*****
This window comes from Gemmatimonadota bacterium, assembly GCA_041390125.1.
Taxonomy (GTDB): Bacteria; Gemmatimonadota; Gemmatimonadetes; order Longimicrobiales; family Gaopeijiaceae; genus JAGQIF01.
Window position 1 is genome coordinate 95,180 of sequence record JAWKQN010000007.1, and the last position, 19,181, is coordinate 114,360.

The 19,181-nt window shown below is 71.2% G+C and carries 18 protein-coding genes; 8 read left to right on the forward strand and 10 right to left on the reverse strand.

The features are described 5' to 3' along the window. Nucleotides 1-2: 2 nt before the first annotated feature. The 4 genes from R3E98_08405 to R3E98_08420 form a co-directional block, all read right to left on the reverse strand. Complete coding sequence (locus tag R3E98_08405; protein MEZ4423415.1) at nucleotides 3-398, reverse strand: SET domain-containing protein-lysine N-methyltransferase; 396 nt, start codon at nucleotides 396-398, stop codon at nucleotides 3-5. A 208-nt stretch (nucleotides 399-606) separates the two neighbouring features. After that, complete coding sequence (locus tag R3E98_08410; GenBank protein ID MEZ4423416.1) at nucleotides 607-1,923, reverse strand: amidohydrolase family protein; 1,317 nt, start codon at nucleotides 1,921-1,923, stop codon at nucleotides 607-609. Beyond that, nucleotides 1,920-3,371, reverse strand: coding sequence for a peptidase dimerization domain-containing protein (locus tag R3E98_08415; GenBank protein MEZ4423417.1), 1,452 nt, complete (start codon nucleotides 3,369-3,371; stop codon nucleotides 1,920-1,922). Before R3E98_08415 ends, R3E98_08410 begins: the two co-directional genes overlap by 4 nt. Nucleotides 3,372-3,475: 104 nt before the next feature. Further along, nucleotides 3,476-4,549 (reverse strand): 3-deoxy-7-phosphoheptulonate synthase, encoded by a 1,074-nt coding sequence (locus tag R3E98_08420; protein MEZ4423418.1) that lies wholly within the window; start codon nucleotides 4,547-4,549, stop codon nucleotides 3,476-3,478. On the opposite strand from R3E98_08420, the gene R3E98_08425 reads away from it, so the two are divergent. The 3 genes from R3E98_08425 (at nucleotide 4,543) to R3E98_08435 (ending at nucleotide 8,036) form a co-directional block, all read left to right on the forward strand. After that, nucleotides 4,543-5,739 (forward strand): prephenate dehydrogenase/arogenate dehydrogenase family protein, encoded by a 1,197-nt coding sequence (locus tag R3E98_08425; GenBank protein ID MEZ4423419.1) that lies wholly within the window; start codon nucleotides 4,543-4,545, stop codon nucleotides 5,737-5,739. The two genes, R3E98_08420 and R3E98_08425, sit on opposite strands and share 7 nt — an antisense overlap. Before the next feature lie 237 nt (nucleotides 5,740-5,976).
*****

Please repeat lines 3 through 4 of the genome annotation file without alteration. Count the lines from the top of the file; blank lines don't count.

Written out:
Window position 1 is genome coordinate 95,180 of sequence record JAWKQN010000007.1, and the last position, 19,181, is coordinate 114,360.

The 19,181-nt window shown below is 71.2% G+C and carries 18 protein-coding genes; 8 read left to right on the forward strand and 10 right to left on the reverse strand.